WELCOME TO DRAWING WOMEN’S CANCER
NEW DEVELOPMENT OF THE PROJECT: BREAST CANCER: A CREATIVE INTERVENTION CHECK OUT THE ARTIST’S BLOG PAGE FOR REGULAR UPDATES!
CHECK OUT THE EXHIBITION PAGES FOR PICTURES AND REPORTS ON THE SHOWS!
The Drawing Women’s Cancer project constitutes a productive and collaborative interaction between art and science where sensitive engagement with cancer patients generates a visual interpretation of their lived experience. The artist conducts continuing ‘conversations’ with patients over the period of their treatment for cancer, and with health professionals and carers. Data derived from transcripts of these ‘encounters’ provides the basis for the creative and exploratory drawing process that generates works both for public exhibition and for patient focused resource material. An interactive approach is crucial as it enables all participants to have a ‘personal involvement’ in the production of the artwork.
Drawing Women’s Cancer introduces an artist’s perspective into women’s cancer treatment and builds on pilot work carried out through a collaboration between Dr Jac Saorsa, artist, researcher and educator, and Dr Amanda Tristram, consultant surgeon in Gynaecological Oncology.
The project aims to raise public awareness of the overall impact of the four gynaecological cancers and breast cancer, and provide for the production of a fully documented and illustrated patients’ resource; support material to be used by patients and health professionals before, during and after medical intervention.
In highlighting women’s cancers and reflecting the existential experience of illness through artistic interpretation, Drawing Women’s Cancer exploits the potential to change the way that cancer is ‘seen’ and understood in general, and the project as a whole is intended to have a positive effect on how the public respond to cancer patients, and how women with cancer come to terms with their own situation.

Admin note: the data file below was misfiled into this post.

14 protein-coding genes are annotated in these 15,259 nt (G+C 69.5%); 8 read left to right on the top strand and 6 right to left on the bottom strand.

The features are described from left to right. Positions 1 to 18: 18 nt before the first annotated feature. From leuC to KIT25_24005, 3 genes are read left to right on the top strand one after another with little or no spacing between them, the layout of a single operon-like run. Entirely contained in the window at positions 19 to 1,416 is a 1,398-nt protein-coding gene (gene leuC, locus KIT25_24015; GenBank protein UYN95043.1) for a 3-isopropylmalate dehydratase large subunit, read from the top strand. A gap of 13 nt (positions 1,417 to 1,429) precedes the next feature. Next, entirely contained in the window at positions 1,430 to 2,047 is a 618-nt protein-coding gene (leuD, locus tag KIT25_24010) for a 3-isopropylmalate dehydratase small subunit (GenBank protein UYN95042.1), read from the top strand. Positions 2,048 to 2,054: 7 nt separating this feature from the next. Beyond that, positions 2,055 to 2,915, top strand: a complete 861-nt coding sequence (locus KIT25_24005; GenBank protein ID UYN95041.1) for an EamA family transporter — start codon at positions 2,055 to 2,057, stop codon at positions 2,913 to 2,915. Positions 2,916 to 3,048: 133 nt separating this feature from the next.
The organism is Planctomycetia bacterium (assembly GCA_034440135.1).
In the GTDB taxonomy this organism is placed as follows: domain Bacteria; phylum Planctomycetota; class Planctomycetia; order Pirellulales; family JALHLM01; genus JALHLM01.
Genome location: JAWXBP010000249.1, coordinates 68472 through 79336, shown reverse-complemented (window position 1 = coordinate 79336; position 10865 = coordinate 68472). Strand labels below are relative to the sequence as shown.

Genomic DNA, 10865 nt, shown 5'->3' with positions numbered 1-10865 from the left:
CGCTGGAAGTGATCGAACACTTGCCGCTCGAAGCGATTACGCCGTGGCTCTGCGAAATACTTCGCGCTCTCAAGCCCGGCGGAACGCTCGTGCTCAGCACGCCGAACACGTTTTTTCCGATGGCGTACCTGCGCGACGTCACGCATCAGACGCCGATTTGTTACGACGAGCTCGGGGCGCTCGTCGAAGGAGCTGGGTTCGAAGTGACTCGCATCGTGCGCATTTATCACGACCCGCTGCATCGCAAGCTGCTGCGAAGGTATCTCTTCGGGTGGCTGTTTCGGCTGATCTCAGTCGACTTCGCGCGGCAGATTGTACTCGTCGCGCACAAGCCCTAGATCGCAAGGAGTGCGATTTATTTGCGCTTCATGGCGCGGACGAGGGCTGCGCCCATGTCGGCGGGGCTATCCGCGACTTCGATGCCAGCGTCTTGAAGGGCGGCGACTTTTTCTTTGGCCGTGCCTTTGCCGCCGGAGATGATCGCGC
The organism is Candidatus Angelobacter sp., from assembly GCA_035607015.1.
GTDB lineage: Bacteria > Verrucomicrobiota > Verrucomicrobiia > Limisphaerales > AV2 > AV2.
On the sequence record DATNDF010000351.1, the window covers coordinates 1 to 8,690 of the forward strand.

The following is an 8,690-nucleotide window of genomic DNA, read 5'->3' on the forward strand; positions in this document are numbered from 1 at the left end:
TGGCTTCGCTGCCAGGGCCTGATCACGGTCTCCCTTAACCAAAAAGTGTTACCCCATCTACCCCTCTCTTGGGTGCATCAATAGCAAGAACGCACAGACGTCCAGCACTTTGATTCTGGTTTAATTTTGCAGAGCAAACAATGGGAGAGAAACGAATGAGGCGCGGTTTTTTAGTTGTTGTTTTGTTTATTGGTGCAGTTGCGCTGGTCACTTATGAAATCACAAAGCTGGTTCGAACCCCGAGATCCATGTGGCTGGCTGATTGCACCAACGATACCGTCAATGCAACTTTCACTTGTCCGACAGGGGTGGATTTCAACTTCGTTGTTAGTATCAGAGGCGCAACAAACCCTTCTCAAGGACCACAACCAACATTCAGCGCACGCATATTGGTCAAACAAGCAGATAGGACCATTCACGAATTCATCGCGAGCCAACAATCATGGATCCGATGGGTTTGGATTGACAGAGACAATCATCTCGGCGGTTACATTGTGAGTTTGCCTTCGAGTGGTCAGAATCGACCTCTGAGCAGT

There is already substantial public awareness of cervical cancer since the death of television reality star Jade Goody in 2009, but this project, in engendering a deeper consciousness of the cancer experience as it pertains to physiological and emotional health through a creative interpretation of scientific intervention and human experience, addresses awareness issues related to all four gynaecological cancers, and to breast cancer. It aims to promote increased awareness and understanding of womens’ cancers through an engagement with a public exhibitions of artworks, and associated events, and offer support that focuses on helping and empowering women in their experience of cancer and its impact on their lives.
It is routine practice in breast cancer for women to be shown ‘before and after’ photographs of reconstruction prior to going ahead with surgery, however in gynaecological cancers, these photographs are often too powerfully emotive. It has been established however, through sensitive research with cancer patients, that drawings, being more subjective albeit no less realistic, are more acceptable and understandable than photographs or medical diagrams. For women in the vulnerable situation that a cancer diagnosis creates, a resource that focuses on the overall impact of the illness and is therefore more ‘person-centred’ than medically oriented would provide support and help in coming to terms with the treatment of the disease and its aftermath.
THIS SITE INCLUDES THE ‘Artists Blog’: a ‘sketchbook’ full of words and images, conventional and visual language intermingling to form a ‘voice’ that echoes and conveys other voices that are never usually raised in public.
The sketchbook will grow along with the Drawing Women’s Cancer project. It will build on narratives of my encounters, on my thoughts, my feelings, my successes and my failures, and words will become but vehicles for visual notes, sketches, details and finished works. You can follow me, if you care to, through the journey that is but a gentle walk in comparison to that travelled by the most important people in this project as a whole… the patients, the women who give of their own patience, their time and their trust, and without whom none of this could be done.
Dr Jac Saorsa